This audio slideshow examines the changes in the ecosystem that will occur to the Arctic due to increasing temperatures and disappearing sea ice.

Students run a simplified computer model to explore how climate conditions can affect caribou, the most abundant grazing animal in the Arctic.

This video segment features subsistence fishing and harvesting in the Northwestern US. The segment was adapted from a student video produced at Northwest Indian College in Bellingham, Washington.

In this EarthLabs activity, learners explore the concepts of coral bleaching, bleaching hot spots and degree-heating weeks. Using data products from NOAA's Coral Reef Watch, students identify bleaching hot spots and degree-heating weeks around the globe as well as in the Florida Keys' Sombrero Reef to determine the impact higher-than-normal sea surface temperatures have on coral reefs.

This video documents the challenges that climate change presents for four specific Arctic predators: polar bears, Arctic foxes, beluga whales, and walruses.

This lesson plan has students working in small groups to research the Mountain Pine Beetle in Colorado and other inter-mountain Western states. Students identify the factors that control pine beetle population and research how warmer winters and decreasing spring snowpack allow the population of pine beetles to expand.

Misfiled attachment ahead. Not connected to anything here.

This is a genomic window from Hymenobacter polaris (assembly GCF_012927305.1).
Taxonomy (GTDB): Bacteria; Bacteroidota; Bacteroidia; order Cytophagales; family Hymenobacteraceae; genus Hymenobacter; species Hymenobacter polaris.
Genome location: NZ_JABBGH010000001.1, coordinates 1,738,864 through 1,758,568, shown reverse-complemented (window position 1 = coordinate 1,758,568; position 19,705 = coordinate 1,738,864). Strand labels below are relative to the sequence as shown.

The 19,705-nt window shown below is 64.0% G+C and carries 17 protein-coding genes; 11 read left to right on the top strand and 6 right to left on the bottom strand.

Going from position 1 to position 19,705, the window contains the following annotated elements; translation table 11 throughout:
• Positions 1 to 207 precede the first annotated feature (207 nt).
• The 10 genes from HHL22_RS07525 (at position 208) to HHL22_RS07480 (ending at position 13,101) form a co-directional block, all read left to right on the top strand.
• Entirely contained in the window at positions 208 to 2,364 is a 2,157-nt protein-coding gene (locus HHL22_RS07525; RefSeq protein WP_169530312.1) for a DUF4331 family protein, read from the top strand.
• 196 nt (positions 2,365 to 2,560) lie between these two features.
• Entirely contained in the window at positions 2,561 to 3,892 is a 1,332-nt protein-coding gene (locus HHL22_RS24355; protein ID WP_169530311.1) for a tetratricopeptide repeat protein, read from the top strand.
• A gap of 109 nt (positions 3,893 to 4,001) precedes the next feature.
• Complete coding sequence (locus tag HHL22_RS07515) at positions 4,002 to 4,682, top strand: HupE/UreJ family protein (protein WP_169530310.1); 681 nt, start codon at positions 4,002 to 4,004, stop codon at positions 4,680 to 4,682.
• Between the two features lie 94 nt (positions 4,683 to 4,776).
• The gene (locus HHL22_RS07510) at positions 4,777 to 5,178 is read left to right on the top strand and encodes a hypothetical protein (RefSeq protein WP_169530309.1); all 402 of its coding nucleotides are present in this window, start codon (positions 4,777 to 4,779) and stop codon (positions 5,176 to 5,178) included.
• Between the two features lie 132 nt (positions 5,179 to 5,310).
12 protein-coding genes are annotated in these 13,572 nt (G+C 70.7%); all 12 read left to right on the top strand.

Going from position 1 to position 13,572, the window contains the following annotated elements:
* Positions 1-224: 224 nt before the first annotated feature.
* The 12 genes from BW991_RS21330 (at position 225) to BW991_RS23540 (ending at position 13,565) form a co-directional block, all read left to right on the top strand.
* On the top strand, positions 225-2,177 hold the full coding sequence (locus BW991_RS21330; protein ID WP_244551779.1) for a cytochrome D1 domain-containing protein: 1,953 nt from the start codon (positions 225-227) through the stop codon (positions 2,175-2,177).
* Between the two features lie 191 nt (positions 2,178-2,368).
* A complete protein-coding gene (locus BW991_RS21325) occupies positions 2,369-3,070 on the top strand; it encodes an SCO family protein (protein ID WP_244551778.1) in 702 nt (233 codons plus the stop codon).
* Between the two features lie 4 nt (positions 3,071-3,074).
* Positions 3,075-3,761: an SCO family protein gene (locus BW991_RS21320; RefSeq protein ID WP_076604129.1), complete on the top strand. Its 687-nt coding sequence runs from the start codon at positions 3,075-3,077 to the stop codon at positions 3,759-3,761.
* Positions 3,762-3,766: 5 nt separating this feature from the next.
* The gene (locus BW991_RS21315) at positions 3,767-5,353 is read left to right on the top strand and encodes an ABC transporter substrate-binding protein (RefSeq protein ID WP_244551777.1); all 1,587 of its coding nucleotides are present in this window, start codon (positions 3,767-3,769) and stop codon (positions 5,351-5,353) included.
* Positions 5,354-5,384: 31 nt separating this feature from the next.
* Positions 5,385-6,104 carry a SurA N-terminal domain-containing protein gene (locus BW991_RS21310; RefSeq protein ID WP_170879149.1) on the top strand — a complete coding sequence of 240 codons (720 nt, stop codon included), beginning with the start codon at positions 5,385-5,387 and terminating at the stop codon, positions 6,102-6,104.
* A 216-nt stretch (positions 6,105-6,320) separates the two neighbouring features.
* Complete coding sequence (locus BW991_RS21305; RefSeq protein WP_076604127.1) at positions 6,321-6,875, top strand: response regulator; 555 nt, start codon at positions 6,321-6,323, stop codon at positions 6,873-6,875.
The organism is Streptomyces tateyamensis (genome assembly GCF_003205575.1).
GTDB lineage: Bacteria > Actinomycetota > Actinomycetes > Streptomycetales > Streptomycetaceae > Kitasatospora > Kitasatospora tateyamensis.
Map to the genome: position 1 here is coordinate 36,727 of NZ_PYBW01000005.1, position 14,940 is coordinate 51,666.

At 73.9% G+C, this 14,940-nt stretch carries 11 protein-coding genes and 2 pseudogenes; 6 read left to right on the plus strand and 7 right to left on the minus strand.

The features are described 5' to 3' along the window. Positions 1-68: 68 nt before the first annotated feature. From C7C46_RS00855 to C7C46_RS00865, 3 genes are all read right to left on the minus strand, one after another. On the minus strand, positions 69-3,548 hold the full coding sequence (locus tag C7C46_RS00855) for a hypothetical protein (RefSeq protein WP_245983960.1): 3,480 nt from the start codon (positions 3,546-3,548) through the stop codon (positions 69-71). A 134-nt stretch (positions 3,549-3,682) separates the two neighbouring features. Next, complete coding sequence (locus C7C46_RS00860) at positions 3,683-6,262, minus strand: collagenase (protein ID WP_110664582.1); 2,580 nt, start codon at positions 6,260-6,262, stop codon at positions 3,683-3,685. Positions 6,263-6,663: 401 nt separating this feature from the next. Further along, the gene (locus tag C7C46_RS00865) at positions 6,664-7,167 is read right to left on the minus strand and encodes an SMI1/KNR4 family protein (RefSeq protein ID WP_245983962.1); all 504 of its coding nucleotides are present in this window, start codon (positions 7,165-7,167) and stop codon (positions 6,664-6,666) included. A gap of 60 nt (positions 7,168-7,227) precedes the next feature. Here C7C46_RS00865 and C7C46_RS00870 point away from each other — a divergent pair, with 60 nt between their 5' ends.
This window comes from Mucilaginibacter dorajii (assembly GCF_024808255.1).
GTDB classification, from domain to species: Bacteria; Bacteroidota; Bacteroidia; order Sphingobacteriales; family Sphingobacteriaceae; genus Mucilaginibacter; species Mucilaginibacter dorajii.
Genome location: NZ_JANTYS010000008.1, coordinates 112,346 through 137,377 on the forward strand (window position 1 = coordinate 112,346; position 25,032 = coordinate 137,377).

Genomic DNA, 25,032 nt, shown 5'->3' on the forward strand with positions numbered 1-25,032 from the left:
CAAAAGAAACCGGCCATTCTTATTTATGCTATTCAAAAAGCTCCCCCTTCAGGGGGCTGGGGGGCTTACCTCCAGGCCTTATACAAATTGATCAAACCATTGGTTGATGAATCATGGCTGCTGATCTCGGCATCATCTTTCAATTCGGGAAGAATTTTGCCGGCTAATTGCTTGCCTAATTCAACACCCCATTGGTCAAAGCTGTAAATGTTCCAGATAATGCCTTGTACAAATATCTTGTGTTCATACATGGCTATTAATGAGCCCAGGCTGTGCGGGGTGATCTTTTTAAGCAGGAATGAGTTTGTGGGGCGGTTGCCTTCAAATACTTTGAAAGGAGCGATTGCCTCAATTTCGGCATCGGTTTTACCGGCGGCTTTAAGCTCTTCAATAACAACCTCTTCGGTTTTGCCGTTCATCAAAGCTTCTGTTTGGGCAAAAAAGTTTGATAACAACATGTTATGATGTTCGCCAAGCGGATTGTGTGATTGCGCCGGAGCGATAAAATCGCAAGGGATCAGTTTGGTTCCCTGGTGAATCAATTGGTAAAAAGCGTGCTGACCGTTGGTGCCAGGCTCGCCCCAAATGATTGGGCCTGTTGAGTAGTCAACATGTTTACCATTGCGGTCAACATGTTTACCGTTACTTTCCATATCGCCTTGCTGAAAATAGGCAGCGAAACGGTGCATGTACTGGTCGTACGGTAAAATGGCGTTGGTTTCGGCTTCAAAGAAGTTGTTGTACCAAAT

In this activity students use NASA satellite data to study changes in temperature and snow-ice coverage in the South Beaufort Sea, Alaska. They will then correlate the data with USGS ground tracking of polar bears and relate their findings to global change, sea ice changes, and polar bear migration and survival.

This video on phenology of plants and bees discusses the MODIS satellite finding that springtime greening is happening one half-day earlier each year and correlates this to bee pollination field studies.

In this video, scientist Dr. Susan Prichard discusses the impact of pine bark beetles on western forests. She explains how climate change, specifically rising temperatures, is exacerbating the problem.

This video follows biologist Gretchen Hofmann as she studies the effects of ocean acidification on sea urchin larvae.

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